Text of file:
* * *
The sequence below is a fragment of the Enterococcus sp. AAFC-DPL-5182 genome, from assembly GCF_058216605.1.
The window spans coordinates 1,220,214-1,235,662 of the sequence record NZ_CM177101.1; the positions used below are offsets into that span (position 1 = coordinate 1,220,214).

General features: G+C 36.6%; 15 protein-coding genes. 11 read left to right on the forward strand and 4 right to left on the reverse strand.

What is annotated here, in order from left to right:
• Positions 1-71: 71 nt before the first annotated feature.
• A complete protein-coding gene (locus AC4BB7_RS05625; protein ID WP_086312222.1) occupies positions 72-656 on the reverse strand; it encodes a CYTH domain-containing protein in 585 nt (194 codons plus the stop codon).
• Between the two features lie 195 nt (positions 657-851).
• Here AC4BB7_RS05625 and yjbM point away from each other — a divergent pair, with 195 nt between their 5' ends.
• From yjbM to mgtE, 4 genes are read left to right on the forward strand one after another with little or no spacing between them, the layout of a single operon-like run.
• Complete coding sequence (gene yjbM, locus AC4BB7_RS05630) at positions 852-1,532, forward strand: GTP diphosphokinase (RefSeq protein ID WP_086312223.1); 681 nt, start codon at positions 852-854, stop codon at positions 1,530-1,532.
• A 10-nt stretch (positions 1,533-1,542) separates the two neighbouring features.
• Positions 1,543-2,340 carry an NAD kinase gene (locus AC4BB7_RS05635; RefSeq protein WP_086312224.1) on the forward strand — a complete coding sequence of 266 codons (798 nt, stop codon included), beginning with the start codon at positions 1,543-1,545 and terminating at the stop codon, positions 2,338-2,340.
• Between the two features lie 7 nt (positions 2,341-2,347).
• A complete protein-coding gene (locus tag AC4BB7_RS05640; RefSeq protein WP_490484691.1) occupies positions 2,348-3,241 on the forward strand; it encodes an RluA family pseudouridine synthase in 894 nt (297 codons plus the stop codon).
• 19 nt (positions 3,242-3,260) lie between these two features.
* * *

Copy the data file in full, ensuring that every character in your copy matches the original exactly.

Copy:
The sequence below is a fragment of the Enterococcus sp. AAFC-DPL-5182 genome, from assembly GCF_058216605.1.
The window spans coordinates 1,220,214-1,235,662 of the sequence record NZ_CM177101.1; the positions used below are offsets into that span (position 1 = coordinate 1,220,214).

General features: G+C 36.6%; 15 protein-coding genes. 11 read left to right on the forward strand and 4 right to left on the reverse strand.

What is annotated here, in order from left to right:
• Positions 1-71: 71 nt before the first annotated feature.
• A complete protein-coding gene (locus AC4BB7_RS05625; protein ID WP_086312222.1) occupies positions 72-656 on the reverse strand; it encodes a CYTH domain-containing protein in 585 nt (194 codons plus the stop codon).
• Between the two features lie 195 nt (positions 657-851).
• Here AC4BB7_RS05625 and yjbM point away from each other — a divergent pair, with 195 nt between their 5' ends.
• From yjbM to mgtE, 4 genes are read left to right on the forward strand one after another with little or no spacing between them, the layout of a single operon-like run.
• Complete coding sequence (gene yjbM, locus AC4BB7_RS05630) at positions 852-1,532, forward strand: GTP diphosphokinase (RefSeq protein ID WP_086312223.1); 681 nt, start codon at positions 852-854, stop codon at positions 1,530-1,532.
• A 10-nt stretch (positions 1,533-1,542) separates the two neighbouring features.
• Positions 1,543-2,340 carry an NAD kinase gene (locus AC4BB7_RS05635; RefSeq protein WP_086312224.1) on the forward strand — a complete coding sequence of 266 codons (798 nt, stop codon included), beginning with the start codon at positions 1,543-1,545 and terminating at the stop codon, positions 2,338-2,340.
• Between the two features lie 7 nt (positions 2,341-2,347).
• A complete protein-coding gene (locus tag AC4BB7_RS05640; RefSeq protein WP_490484691.1) occupies positions 2,348-3,241 on the forward strand; it encodes an RluA family pseudouridine synthase in 894 nt (297 codons plus the stop codon).
• 19 nt (positions 3,242-3,260) lie between these two features.